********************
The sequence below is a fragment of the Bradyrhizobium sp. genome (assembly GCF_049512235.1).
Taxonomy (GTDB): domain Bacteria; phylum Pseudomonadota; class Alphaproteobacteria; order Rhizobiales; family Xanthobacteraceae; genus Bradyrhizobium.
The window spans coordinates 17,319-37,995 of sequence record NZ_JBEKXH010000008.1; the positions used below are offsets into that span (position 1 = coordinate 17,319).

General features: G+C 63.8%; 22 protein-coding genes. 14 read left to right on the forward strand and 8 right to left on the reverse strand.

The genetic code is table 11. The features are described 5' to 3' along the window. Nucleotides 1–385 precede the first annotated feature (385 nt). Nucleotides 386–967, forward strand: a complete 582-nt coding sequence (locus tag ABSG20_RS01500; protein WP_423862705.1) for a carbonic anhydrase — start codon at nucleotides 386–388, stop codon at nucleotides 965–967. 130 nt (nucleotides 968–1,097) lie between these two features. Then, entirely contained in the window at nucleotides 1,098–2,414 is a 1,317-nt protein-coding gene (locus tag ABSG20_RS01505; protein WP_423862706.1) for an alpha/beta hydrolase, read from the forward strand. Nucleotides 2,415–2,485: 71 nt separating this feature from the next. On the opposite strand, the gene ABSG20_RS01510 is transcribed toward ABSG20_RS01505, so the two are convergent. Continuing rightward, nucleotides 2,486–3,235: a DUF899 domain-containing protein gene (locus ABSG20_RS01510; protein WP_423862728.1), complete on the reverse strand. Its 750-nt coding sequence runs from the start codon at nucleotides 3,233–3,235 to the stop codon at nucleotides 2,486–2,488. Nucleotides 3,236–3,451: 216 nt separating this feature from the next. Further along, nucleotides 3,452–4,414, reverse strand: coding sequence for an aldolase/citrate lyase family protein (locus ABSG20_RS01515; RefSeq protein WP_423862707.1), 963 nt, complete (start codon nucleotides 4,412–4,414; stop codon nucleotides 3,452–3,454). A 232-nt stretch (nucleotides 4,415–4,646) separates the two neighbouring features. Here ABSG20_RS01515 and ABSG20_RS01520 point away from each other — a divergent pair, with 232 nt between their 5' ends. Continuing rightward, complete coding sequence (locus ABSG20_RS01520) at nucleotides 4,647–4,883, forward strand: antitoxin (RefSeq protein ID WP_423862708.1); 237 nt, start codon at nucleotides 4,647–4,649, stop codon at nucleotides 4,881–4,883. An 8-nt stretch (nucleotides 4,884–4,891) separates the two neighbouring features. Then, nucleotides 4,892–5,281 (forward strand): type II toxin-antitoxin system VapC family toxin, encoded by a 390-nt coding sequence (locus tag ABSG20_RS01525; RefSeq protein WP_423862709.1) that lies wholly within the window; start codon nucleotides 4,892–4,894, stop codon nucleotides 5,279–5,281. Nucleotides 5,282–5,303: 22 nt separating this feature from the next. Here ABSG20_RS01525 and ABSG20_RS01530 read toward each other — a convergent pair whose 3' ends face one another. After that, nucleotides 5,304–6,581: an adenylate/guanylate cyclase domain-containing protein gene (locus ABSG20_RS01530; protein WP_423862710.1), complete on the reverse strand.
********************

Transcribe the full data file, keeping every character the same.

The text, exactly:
The sequence below is a fragment of the Bradyrhizobium sp. genome (assembly GCF_049512235.1).
Taxonomy (GTDB): domain Bacteria; phylum Pseudomonadota; class Alphaproteobacteria; order Rhizobiales; family Xanthobacteraceae; genus Bradyrhizobium.
The window spans coordinates 17,319-37,995 of sequence record NZ_JBEKXH010000008.1; the positions used below are offsets into that span (position 1 = coordinate 17,319).

General features: G+C 63.8%; 22 protein-coding genes. 14 read left to right on the forward strand and 8 right to left on the reverse strand.

The genetic code is table 11. The features are described 5' to 3' along the window. Nucleotides 1–385 precede the first annotated feature (385 nt). Nucleotides 386–967, forward strand: a complete 582-nt coding sequence (locus tag ABSG20_RS01500; protein WP_423862705.1) for a carbonic anhydrase — start codon at nucleotides 386–388, stop codon at nucleotides 965–967. 130 nt (nucleotides 968–1,097) lie between these two features. Then, entirely contained in the window at nucleotides 1,098–2,414 is a 1,317-nt protein-coding gene (locus tag ABSG20_RS01505; protein WP_423862706.1) for an alpha/beta hydrolase, read from the forward strand. Nucleotides 2,415–2,485: 71 nt separating this feature from the next. On the opposite strand, the gene ABSG20_RS01510 is transcribed toward ABSG20_RS01505, so the two are convergent. Continuing rightward, nucleotides 2,486–3,235: a DUF899 domain-containing protein gene (locus ABSG20_RS01510; protein WP_423862728.1), complete on the reverse strand. Its 750-nt coding sequence runs from the start codon at nucleotides 3,233–3,235 to the stop codon at nucleotides 2,486–2,488. Nucleotides 3,236–3,451: 216 nt separating this feature from the next. Further along, nucleotides 3,452–4,414, reverse strand: coding sequence for an aldolase/citrate lyase family protein (locus ABSG20_RS01515; RefSeq protein WP_423862707.1), 963 nt, complete (start codon nucleotides 4,412–4,414; stop codon nucleotides 3,452–3,454). A 232-nt stretch (nucleotides 4,415–4,646) separates the two neighbouring features. Here ABSG20_RS01515 and ABSG20_RS01520 point away from each other — a divergent pair, with 232 nt between their 5' ends. Continuing rightward, complete coding sequence (locus ABSG20_RS01520) at nucleotides 4,647–4,883, forward strand: antitoxin (RefSeq protein ID WP_423862708.1); 237 nt, start codon at nucleotides 4,647–4,649, stop codon at nucleotides 4,881–4,883. An 8-nt stretch (nucleotides 4,884–4,891) separates the two neighbouring features. Then, nucleotides 4,892–5,281 (forward strand): type II toxin-antitoxin system VapC family toxin, encoded by a 390-nt coding sequence (locus tag ABSG20_RS01525; RefSeq protein WP_423862709.1) that lies wholly within the window; start codon nucleotides 4,892–4,894, stop codon nucleotides 5,279–5,281. Nucleotides 5,282–5,303: 22 nt separating this feature from the next. Here ABSG20_RS01525 and ABSG20_RS01530 read toward each other — a convergent pair whose 3' ends face one another. After that, nucleotides 5,304–6,581: an adenylate/guanylate cyclase domain-containing protein gene (locus ABSG20_RS01530; protein WP_423862710.1), complete on the reverse strand.